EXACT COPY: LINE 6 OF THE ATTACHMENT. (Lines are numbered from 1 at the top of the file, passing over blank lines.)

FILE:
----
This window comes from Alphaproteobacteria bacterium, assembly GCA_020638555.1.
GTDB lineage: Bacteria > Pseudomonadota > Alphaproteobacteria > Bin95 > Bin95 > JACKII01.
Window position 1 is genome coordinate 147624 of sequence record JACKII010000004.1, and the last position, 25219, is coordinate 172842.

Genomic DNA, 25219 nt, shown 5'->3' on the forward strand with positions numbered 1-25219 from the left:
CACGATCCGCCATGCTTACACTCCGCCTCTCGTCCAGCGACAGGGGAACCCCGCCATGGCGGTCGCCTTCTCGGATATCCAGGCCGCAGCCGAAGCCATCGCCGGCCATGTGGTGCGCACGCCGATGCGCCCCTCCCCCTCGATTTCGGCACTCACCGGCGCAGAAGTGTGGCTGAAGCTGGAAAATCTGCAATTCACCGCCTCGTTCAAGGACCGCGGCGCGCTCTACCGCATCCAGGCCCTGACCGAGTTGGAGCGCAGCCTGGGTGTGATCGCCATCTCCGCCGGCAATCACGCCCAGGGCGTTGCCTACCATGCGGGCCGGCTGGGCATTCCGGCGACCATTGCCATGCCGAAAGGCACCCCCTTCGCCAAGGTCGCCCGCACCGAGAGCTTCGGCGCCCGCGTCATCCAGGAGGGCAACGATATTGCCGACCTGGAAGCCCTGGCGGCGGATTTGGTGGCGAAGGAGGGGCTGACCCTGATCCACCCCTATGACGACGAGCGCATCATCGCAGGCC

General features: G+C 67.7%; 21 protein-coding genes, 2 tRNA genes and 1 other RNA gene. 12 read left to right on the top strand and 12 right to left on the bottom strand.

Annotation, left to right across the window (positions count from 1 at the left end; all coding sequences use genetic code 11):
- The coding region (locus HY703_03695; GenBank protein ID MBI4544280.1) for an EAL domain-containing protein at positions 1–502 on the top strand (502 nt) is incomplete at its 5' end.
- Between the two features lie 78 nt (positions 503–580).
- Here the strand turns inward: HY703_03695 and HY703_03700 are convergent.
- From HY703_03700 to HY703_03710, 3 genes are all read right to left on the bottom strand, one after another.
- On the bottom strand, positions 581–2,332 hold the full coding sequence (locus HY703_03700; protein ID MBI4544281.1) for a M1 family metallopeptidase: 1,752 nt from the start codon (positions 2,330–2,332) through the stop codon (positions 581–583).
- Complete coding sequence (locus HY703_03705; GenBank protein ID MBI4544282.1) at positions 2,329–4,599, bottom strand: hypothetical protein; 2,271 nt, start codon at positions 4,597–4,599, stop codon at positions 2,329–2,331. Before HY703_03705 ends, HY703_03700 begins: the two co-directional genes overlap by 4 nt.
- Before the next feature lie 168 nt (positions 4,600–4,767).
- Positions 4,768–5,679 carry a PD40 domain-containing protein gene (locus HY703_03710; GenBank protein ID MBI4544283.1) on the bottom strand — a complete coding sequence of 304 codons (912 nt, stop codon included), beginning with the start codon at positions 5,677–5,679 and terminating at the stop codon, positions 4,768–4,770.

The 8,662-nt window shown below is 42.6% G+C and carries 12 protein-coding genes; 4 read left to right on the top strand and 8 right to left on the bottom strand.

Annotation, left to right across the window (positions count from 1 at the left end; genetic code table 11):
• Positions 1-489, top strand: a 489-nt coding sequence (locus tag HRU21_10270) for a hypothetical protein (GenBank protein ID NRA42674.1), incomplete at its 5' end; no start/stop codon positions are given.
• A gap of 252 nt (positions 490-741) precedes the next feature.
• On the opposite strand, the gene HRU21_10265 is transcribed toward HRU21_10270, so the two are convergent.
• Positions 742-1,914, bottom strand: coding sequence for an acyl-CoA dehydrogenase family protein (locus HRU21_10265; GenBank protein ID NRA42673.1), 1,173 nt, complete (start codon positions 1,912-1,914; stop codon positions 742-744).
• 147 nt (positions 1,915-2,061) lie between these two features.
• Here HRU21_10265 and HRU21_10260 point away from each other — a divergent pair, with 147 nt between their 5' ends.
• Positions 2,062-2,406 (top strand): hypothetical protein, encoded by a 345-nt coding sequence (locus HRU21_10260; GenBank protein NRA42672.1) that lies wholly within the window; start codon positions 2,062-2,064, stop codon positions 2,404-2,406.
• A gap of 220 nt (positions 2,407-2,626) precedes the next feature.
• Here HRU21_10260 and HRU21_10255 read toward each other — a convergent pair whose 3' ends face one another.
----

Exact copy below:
General features: G+C 67.7%; 21 protein-coding genes, 2 tRNA genes and 1 other RNA gene. 12 read left to right on the top strand and 12 right to left on the bottom strand.